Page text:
Pretending to be Hot

A couple weeks ago, I made the following point:

“Without meaning to, I’d say our industry has made it pretty hard to buy live entertainment. Ticket buyers are generally confused, frustrated, suspicious and trepidatious.”

That’s right. As a group, we put obstacles in the path of people who are just trying to give us money and attend our events. This sucks, but let’s stay positive for a moment and look at the beginning of my sentence:

“Without meaning to …”

Well … true for most of us, but not everyone. Because there’s this:

For years, the Washington Redskins have maintained that the waiting list to purchase season tickets contained tens of thousands of names. Even as the team removed seats from FedExField at least three times between 2010 and 2015 while ramping up solicitations to former season ticket holders, officials insisted the waiting list remained packed with fans who wanted a way in. That waiting list, the team said, included 90,000 names, or 160,000, or even 200,000.

On Wednesday, the Redskins announced that there is no longer a season ticket waiting list.

Oh, man. Where do you start with this? In fact, this is not a surprise. People have suspected — known — for years that the claim of a wait list two to three times the size of the stadium capacity was malarkey. Now it’s official malarkey.

This claim has been, quite plainly, a lie. How do we know? Well, all the empty seats for starters. How about those games where the opposing fans outnumber Redskins fans? Or, how the Redskins kept removing seats from the stadium?

But this isn’t about bashing the Redskins. (Do have a go though. It’s pretty easy.) It’s about calling out the practice of pretending your event is hot.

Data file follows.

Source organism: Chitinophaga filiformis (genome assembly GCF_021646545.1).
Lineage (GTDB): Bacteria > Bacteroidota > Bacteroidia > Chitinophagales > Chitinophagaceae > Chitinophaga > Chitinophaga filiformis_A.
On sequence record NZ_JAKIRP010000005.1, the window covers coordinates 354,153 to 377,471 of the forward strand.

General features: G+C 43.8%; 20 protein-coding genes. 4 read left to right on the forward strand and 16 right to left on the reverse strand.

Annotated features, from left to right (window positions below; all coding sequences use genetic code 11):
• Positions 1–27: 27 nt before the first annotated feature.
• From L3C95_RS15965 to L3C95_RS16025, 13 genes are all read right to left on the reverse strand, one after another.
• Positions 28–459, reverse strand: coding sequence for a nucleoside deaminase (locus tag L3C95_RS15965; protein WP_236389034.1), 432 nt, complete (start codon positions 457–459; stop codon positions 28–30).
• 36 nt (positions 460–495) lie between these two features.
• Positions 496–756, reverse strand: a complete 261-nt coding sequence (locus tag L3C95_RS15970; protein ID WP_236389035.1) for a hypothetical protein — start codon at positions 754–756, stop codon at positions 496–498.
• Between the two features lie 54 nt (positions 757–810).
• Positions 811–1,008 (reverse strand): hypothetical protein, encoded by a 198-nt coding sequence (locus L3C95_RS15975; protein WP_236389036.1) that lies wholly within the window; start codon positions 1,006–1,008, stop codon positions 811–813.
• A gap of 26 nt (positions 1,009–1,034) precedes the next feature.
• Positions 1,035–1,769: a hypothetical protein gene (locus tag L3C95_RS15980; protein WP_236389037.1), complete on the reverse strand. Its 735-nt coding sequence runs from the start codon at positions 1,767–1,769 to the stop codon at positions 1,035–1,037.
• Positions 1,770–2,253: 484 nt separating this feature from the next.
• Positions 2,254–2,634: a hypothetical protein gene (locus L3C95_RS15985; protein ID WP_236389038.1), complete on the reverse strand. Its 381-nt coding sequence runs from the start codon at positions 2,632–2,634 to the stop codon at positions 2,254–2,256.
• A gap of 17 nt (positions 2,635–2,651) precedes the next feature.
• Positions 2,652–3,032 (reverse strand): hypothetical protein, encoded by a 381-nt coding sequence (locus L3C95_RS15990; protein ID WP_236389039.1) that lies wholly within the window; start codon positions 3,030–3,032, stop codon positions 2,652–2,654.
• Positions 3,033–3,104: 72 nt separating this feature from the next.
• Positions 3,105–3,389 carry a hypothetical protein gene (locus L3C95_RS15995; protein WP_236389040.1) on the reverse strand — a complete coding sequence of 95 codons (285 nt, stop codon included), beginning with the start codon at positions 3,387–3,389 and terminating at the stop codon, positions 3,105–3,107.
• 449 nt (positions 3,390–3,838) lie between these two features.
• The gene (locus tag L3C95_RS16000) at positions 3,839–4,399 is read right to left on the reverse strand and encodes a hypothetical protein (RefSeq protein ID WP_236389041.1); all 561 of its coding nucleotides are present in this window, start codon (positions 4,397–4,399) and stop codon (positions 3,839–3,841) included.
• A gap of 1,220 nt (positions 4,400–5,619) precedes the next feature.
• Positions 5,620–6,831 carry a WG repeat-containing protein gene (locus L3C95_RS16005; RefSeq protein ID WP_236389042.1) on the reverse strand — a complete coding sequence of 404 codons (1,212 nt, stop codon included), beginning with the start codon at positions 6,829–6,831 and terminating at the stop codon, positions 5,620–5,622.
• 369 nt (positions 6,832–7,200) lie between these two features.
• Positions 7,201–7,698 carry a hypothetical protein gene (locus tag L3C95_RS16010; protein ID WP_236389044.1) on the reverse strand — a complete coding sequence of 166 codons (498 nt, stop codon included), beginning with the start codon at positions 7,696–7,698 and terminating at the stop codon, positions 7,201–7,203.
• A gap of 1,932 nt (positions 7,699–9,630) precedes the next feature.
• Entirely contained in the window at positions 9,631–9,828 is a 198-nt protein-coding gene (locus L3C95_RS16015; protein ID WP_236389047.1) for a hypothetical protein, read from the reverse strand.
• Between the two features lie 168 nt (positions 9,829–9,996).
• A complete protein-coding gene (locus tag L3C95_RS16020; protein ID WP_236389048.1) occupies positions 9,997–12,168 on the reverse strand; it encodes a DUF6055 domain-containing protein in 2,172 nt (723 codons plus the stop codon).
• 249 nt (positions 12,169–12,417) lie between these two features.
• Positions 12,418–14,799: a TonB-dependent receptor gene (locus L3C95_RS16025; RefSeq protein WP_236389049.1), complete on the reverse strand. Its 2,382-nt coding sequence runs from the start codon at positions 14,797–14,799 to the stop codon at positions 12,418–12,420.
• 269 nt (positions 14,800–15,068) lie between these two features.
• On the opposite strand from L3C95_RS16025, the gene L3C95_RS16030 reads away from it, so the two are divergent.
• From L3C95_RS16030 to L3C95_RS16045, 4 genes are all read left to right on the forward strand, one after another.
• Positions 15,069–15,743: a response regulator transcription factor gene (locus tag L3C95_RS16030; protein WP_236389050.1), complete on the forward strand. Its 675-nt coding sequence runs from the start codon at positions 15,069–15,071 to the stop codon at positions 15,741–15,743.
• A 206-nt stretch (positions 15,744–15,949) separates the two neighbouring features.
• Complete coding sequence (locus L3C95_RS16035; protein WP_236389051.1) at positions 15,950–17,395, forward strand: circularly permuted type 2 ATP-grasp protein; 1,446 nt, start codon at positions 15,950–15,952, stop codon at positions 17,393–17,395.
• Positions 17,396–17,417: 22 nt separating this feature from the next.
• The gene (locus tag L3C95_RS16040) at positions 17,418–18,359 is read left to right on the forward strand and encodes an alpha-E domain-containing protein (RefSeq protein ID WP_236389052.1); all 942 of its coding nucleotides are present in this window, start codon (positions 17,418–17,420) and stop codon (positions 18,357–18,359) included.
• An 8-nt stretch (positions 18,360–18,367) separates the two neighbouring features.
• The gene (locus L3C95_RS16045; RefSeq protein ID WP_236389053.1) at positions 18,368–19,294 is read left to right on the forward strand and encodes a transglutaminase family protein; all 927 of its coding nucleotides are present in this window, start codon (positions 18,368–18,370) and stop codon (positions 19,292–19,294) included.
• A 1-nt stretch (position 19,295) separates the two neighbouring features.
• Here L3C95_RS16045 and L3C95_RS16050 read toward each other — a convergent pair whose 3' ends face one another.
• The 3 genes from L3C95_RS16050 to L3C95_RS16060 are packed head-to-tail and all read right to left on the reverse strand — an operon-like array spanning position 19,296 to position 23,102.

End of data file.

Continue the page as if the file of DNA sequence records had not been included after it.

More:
Stop it. Stop it now.

There’s nothing wrong with promoting or highlighting how much people like your event. And nobody’s forcing you (most of you) to disclose how much you’re actually selling.

But once you venture into territory where you’re claiming or implying that you’re sold out when you’re not, you’re adding to the B.S. that potential customers have to wade through just to buy tickets to live entertainment.

Put differently, when enough ticket sellers tout their [false] high sales for long enough, one of two things happens:

  1. The audience stops paying attention because they figure they can’t get a ticket.
  2. They just stop believing anything you (or any of the rest of us) say.

You’re basically peeing in the pool that we all have to swim in because Scenario 3 — where people react to your falsehoods by going nuts and paying whatever price at whatever time for your event — is a fantasy. I know, I know, you kept some sections off sale once to create “scarcity” early on and tickets moved 12% faster for a while. You know what else? You can stand up at a football game and get a better view … until everybody else does the same thing. Why? Because people adjust. They trust you the first time and maybe the second time, but after a while, they adjust.

Besides, this isn’t what we want. Redskins-style chicanery isn’t a good look for an industry full of good people that work as hard as we do. If people don’t trust what we say, they’re going to be less likely to buy from us, and when they do, they’re going to cast a suspicious and probably negative eye on every little aspect of what happens.

So, instead of pretending to be hot, let’s focus on talking about what makes the event great. Whether one person shows up or it’s sold to the rafters, let’s talk about what makes it special. And when it IS sold to the rafters, by all means, make sure people know! Because if that’s the only time we play the ‘sold out’ card, it’s going to work to ensure future demand.

Playing the ‘sold out’ card when you’re not isn’t a power move. It’s an empty bluff.

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